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Xenocriconemella (De Grisse and Loof, 1965)
Criconemella (De Grisse and Loof, 1965)
Madinema (Khan, Chawla and Saha, 1976)
Seshadriella (Darekar and Khan, 1981)
Neobakernema (Ebsary, 1981)
Crossonemoides (Eroshenko, 1981)
Macroposthonia (de Man, 1921)
Criconemoides is an agriculturally-important genus that has undergone several name changes over the years. Fortunately, the species names have remained stable. A considerable amount of the earlier literature on nematodes in the genus Criconemoides (Family: Criconematidae) refers to them by generic names that have since been synonymized, particularly Criconemoides, Macroposthonia and Criconemella. Maggenti (personal communication) argued to suppress the generic name Criconemella and to resurrect Criconemoides. That resurrection was accepted by some authors (Al Banna and Gardner, 1993), but more recently Luc proposed the name Criconemoides, which has gained fairly wide acceptance (e.g. Pinkerton et al., 1999; Carneiro et al., 1998).
A very large number of species has been described within the genus Criconemoides sensu lato. The genus was erected by Taylor (1936) to accommodate Criconematidae without cuticular extensions of the annules. When new genera were erected, the original name, Criconemoides, remained in question due to incomplete original description and lack of availability of type material. Subsequently, Criconemella was used but because there was no formal diagnosis of that genus, Brzeski et al. (2002a) resurrected the genus name Criconemoides. The name Criconemoides was proposed by Andrássy (1965) for species within Criconemoides with crenated margins of the annules. Through some convoluted history of generic name changes, well documented by Brzeski et al. (2002b), Criconemoides was resurrected as a genus name by Loof and de Grisse, 1989).
Ring nematodes derive their name from their cuticle which is deeply
striated. The thickness of the cuticle may make it difficult to observe
Female: Body of variable length (0.20 to 1.00 mm); heavy annulation of cuticle - 200 or fewer, no spines, no extra cuticle; posterior edge smooth. Submedian lobes generally well-developed, but may be poorly developed and even absent in some species; separated or connected in different ways; first annules may be reduced or even divided into plates.
Vulval lips closely appressed (vulva "closed")
Females have long stylet and anchor-shaped knobs.
have no stylet or bursa; have straight spicule.
Head end rounded to conoid; generally four lateral lines, rarely three, caudal alae distinct, exceptionally absent (C. goodeyi).
Juveniles: Annuli smooth.
[Ref: Raski & Luc, Rev. Nematol. 10(4):409-444 (1987), and H. Ferris.]
Ring Nematode movement. Video Source: J.D. Eisenback, Nemapix.
Specimens of this interesting group of nematodes were rarely detected in soil samples, and were usually in low numbers, until the development of sugar flotation and centrifugation extraction techniques (Jenkins, 1964). Those techniques maximize recovery of "wide-bodied", slow-moving nematodes. They revealed that ring nematodes are very common, particularly in permanent crop, landscape and ornamental plantings. They can also be very abundant. Population levels of 50,000/l of soil have been recovered from around roots of peach trees (Jaffee and McInnis, 1991). Usually, diagnostic assessments of ring nematodes in soil samples are made only to the genus level. There may be several species associated with cultivated grapevines.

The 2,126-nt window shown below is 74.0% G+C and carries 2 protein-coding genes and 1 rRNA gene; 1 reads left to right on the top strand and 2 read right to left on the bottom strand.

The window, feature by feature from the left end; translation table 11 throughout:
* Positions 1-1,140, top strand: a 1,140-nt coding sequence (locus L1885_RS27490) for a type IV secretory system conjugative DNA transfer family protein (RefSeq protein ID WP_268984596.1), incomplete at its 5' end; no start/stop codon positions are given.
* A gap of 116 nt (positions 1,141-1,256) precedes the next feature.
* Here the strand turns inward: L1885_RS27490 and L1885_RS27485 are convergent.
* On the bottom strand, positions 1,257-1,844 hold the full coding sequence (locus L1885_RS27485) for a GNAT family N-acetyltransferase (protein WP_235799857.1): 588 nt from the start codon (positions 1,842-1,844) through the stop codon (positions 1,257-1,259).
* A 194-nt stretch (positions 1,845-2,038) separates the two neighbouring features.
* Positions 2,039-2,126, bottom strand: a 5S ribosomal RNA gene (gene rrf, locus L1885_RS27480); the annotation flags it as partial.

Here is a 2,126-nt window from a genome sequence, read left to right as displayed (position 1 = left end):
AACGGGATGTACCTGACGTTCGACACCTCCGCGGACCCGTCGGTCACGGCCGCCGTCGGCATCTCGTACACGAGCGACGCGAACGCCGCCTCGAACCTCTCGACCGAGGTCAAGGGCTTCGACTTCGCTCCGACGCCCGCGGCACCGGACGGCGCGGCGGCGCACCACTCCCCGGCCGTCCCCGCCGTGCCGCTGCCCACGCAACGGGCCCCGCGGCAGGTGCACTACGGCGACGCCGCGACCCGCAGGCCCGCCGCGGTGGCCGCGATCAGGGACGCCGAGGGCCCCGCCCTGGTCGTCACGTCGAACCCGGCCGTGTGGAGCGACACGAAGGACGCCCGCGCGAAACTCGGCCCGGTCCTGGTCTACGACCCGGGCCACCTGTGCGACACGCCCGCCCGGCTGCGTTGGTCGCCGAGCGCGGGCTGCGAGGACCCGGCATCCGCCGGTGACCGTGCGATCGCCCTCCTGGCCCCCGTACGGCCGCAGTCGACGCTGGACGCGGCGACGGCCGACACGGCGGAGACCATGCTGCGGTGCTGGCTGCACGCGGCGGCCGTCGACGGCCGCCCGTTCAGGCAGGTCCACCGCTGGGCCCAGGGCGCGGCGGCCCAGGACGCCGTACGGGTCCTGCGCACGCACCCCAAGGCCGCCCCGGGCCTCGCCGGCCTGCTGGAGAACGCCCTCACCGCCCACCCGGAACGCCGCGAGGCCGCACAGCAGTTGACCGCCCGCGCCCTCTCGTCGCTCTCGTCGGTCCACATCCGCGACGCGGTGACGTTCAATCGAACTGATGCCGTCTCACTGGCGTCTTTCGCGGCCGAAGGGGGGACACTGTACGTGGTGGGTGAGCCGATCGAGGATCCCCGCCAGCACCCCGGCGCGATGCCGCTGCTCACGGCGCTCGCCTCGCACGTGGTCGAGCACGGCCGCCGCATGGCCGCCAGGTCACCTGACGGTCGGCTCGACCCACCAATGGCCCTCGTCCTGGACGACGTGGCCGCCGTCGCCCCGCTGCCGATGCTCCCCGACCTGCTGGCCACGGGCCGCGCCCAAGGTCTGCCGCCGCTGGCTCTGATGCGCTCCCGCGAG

D-rated pests in California.
Ring nematodes feed ectoparasitically on root tips or along more mature roots. The nematodes are migratory unless soil pore space limits their movement. Adult stages of the larger ring nematode adults appear sedentary or stuck within their pore space as they develop to adult size.
Woody plants and turf are hosts for many species.
For an extensive list of host plant species and their susceptibility to this genus, copy the genus name
select Nemabase Genus Search and paste the name in the Genus box
Nematodes exhibit characteristic slow, sluggish movement.
This group of nematodes is relatively unstudied on grape, however, among Prunus spp. it is known to seriously alter host physiology (Nyczespir and Wood, 1988).
Extraction poor except with sugar/centrifuge - then found frequently.
Pinkerton, J. N.; Forge, T. A.; Ivors, K. L.; Ingham, R. E.. 1999. Plant-parasitic nematodes associated with grapevines, Vitis vinifera, in Oregon vineyards. Journal of Nematology, 31:624-634.
Carneiro, Regina M.D.G.; Carvalho, Flavio L.C.; Kulczynski, Stela Maris. 1998. Plant selection to control Criconemoides xenoplax and Meloidogyne spp. with crop rotation. Nematologia Brasileira, 22:41-48.
Raski & Luc, Rev. Nematol. 10:409-444 (1987)
Brzeski, M., Y.E. Choi and P.A.A. Loof. 2002a. Compendium of the genus Criconemoides Taylor, 1936 (Nematoda: Criconematidae). Nematology 4:325-339.
Brzeski, M., P.A.A. Loof and Y.E. Choi . 2002b. Compendium of the genus Criconemoides Andrássy, 1965 (Nematoda: Criconematidae). Nematology 4:341-360.
Loof, P.A.A and A. De Grisse. 1989. Taxonomic and nomenclatorial observations on the genus Criconemella De Grisse and Loof, 1965 sensu Luc and Raski, 1981. Med. Fac. Landn. Rijksuniv. Gent. 54:53-74.